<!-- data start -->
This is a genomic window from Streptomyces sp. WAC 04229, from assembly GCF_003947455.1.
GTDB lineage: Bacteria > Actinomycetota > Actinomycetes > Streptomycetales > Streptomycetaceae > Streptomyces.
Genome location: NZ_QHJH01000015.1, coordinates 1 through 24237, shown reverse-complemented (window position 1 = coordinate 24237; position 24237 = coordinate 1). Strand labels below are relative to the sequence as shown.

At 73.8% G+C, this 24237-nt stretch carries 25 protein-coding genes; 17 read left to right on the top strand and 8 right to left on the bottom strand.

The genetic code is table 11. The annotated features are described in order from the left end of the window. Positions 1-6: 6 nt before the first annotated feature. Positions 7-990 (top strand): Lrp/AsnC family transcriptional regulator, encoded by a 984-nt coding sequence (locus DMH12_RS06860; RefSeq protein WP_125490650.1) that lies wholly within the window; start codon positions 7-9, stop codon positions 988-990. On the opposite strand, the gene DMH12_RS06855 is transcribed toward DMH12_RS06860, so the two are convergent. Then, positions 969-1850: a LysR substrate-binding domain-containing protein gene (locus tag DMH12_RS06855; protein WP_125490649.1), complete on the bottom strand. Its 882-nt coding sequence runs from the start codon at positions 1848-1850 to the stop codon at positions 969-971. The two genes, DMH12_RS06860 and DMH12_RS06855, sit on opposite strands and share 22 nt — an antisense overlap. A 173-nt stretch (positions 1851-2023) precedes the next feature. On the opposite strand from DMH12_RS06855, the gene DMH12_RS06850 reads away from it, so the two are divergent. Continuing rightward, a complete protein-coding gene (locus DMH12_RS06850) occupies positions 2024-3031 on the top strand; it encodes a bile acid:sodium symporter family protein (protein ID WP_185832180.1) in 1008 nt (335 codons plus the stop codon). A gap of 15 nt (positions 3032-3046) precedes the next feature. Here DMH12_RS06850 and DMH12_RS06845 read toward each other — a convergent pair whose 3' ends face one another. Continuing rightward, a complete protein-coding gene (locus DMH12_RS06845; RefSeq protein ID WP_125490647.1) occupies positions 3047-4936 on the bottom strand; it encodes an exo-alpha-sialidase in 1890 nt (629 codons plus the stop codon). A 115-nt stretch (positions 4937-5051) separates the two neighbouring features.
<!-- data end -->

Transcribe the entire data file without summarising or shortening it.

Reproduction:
This is a genomic window from Streptomyces sp. WAC 04229, from assembly GCF_003947455.1.
GTDB lineage: Bacteria > Actinomycetota > Actinomycetes > Streptomycetales > Streptomycetaceae > Streptomyces.
Genome location: NZ_QHJH01000015.1, coordinates 1 through 24237, shown reverse-complemented (window position 1 = coordinate 24237; position 24237 = coordinate 1). Strand labels below are relative to the sequence as shown.

At 73.8% G+C, this 24237-nt stretch carries 25 protein-coding genes; 17 read left to right on the top strand and 8 right to left on the bottom strand.

The genetic code is table 11. The annotated features are described in order from the left end of the window. Positions 1-6: 6 nt before the first annotated feature. Positions 7-990 (top strand): Lrp/AsnC family transcriptional regulator, encoded by a 984-nt coding sequence (locus DMH12_RS06860; RefSeq protein WP_125490650.1) that lies wholly within the window; start codon positions 7-9, stop codon positions 988-990. On the opposite strand, the gene DMH12_RS06855 is transcribed toward DMH12_RS06860, so the two are convergent. Then, positions 969-1850: a LysR substrate-binding domain-containing protein gene (locus tag DMH12_RS06855; protein WP_125490649.1), complete on the bottom strand. Its 882-nt coding sequence runs from the start codon at positions 1848-1850 to the stop codon at positions 969-971. The two genes, DMH12_RS06860 and DMH12_RS06855, sit on opposite strands and share 22 nt — an antisense overlap. A 173-nt stretch (positions 1851-2023) precedes the next feature. On the opposite strand from DMH12_RS06855, the gene DMH12_RS06850 reads away from it, so the two are divergent. Continuing rightward, a complete protein-coding gene (locus DMH12_RS06850) occupies positions 2024-3031 on the top strand; it encodes a bile acid:sodium symporter family protein (protein ID WP_185832180.1) in 1008 nt (335 codons plus the stop codon). A gap of 15 nt (positions 3032-3046) precedes the next feature. Here DMH12_RS06850 and DMH12_RS06845 read toward each other — a convergent pair whose 3' ends face one another. Continuing rightward, a complete protein-coding gene (locus DMH12_RS06845; RefSeq protein ID WP_125490647.1) occupies positions 3047-4936 on the bottom strand; it encodes an exo-alpha-sialidase in 1890 nt (629 codons plus the stop codon). A 115-nt stretch (positions 4937-5051) separates the two neighbouring features.